By Claudia Lauper Bushman, Richard Lyman Bushman
Mormonism is without doubt one of the world's quickest starting to be religions, doubling its club each 15 years. The Church of Jesus Christ of Latter-day Saints (the formal denomination of the Mormon church) is now 10 million powerful, with greater than half its club coming from outdoors the U.S.. greater than 88 million copies of The booklet of Mormon were published, and it's been translated into greater than 50 languages. Mormons in America tells the tumultuous tale of this spiritual workforce, from its humble origins in small-town ny kingdom in 1830 to its current heyday. Claudia and Richard Bushman introduce us to charismatic leaders like Joseph Smith and Brigham younger, move deep in the back of Mormon rites and traditions, take us alongside the adventurous path of the Mormon pioneers into the West, evoke the momentous erection of Salt Lake urban within the desolate tract, and draw us into the handfuls of skirmishes, verbal assaults, and court docket battles among Mormons and their pals, different religions, the media, and the yankee government.
Religion in American lifestyles explores the evolution, personality, and dynamic of equipped faith in the US from 1500 to the current day. Written by means of unique historians of faith, those books weave jointly the various tales that compose the non secular cloth of the us, from Puritanism to substitute spiritual practices. basic resource fabric coupled with good-looking illustrations and lucid textual content make those books crucial in any exploration of America's assorted nature. every one booklet encompasses a chronology, feedback for additional studying, and an index.
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Additional info for Building the Kingdom : A History of Mormons in America
Joseph Smith made the most of this welcoming attitude when he joined the main body of the Mormon church in the spring of 1839. While he was being moved from one jail to another in Missouri, the guard let it be known to him that he should escape, having become an embarrassment to the government. Feeling no obligation to Missouri, Smith and his companions crossed safely to Illinois. " At a time when the church had few financial resources, suffered from internal division, and was struggling to begin again, Joseph Smith made one of his boldest moves.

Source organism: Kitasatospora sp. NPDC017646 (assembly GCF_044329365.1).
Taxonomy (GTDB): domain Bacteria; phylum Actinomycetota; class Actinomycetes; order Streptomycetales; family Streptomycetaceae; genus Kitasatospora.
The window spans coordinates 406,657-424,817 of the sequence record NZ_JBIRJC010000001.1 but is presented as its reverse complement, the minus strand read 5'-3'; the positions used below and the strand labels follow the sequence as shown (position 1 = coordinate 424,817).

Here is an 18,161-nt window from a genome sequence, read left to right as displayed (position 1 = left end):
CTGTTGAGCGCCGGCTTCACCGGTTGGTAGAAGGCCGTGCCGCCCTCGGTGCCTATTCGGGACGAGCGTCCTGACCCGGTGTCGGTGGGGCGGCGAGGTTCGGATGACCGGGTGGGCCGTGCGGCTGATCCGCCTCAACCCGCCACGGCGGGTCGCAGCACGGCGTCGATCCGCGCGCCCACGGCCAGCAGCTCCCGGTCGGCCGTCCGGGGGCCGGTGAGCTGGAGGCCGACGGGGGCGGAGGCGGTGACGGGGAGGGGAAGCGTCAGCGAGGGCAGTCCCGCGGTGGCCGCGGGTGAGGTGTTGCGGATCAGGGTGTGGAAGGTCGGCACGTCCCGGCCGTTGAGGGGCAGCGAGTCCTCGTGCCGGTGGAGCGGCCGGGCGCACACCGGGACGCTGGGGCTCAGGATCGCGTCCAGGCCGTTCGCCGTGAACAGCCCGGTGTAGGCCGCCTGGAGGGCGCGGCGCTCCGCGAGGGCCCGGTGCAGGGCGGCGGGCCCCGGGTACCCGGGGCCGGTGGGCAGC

They carried food enough to nourish eight people for eighteen months, through the summer and winter and the following summer, until the harvest of their still-unplanted crop. Mrs. Home drove one wagon, the family hired a couple to drive another, and, because her husband was busy as captain of the first fifty, the Homes' nine-year-old son Henry drove the third. Along the way the group was frightened by a buffalo herd and harassed by Indians, who demanded a payoff to let them pass. Another time, a group of Indians fancied the Homes' baby daughter and offered a pony for her.
Wagons left Nebraska steadily for more than twenty years for the thousand-mile overland journey to Salt Lake. Because many poor emigrants could not afford the trip, the church established a Perpetual Emigration Fund to advance travel costs, which were to be repaid after the emigrants had settled in the West. In its thirty-seven years of operation, the fund spent well over $2 million in cash and accounted for more than $10 million worth of donated equipment and services. In theory, the repayment from the emigrants was to fund additional pioneers, but in fact many were never able to repay their loans, and in 1880 much of the indebtedness was cancelled.
Building the Kingdom : A History of Mormons in America by Claudia Lauper Bushman, Richard Lyman Bushman